When I was 10, my sister made a mockery of my sensitive self. I was a subject of amusement to her because she loved to make me cry. It did not understand why it was that when I reported her abuse to my mother the response was always ‘sticks and stones’.

In a paradoxical account, my cousin, a rather crude individual would take some pleasure in making use of eroticism to harass people until they did the same to him, after which…he would leave them firmly alone.

The above accounts for the two most effective ways to deal with abuse. But the single approach is this:

Sticks and stones

Face it, if a person comes up to you and calls you be a derogative term: Chink, Paki, Negro, Baboon what ever. You have to come to some realization. An emotional response to name calling gives the other person some power over you. Would you REALLY want to give another the satisfaction of say…hurting you with words?

Lets consider the following; in today’s white supremacist world, we must acknowledge that the person who coined ‘Monkey’s uncle’, was a white man. An antagonist actually of the Darwinian theory of evolution. And that the original Monkey’s uncle was a white man;Darwin himself. That aside, ARE YOU A MONKEY’S UNCLE?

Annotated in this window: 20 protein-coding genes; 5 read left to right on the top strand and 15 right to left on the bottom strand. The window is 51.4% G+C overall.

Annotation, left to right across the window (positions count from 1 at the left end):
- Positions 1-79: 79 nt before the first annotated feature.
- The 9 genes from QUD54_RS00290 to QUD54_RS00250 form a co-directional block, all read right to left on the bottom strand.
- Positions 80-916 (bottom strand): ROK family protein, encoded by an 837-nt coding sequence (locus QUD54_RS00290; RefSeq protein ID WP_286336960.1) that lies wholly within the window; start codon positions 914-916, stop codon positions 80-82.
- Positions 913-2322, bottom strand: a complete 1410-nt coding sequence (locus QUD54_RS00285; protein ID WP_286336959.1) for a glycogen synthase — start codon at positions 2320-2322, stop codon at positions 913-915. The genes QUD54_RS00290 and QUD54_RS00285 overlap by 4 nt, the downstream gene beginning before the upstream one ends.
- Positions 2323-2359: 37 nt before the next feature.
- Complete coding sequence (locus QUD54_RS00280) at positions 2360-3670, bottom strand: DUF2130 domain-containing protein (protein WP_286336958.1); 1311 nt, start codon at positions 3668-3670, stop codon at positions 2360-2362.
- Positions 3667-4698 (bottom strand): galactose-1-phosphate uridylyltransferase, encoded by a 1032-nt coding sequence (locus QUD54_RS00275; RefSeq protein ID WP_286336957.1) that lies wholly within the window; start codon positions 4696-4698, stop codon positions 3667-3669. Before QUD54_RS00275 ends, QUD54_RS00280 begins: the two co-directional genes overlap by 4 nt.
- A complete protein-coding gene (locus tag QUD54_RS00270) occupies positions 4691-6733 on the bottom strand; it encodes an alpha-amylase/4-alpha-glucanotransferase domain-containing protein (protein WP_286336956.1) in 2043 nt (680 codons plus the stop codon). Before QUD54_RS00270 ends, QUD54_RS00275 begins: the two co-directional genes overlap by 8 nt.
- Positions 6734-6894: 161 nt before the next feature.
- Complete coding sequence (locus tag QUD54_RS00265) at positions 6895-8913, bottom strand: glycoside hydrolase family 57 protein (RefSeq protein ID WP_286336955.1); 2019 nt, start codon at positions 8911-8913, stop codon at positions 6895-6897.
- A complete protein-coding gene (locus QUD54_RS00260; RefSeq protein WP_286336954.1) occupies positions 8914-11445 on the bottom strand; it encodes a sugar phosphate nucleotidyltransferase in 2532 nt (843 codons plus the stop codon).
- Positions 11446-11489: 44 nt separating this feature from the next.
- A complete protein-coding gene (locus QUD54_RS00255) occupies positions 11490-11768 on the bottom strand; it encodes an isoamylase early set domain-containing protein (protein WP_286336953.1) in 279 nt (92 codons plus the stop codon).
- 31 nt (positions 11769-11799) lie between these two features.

And third, do you honestly take a person you don’t know’s opinion of you to heart? They don’t actually know you. It stands to reason then, that the best approach is to let the other person be. Simply shrug and move on. Say ‘Ok’ if you have to…and walk away. A reaction to a racial slur is an acknowledgement and an endowment of that slur. Don’t give it power.

The ONLY time one should react is when a physical act of violence has been acted upon them. Defend yourself if and when you have to but never over a name.


Remember Sticks and Stones may break your bone, but names may never hurt you.

Movies about racism: Mr Peabody and Sherman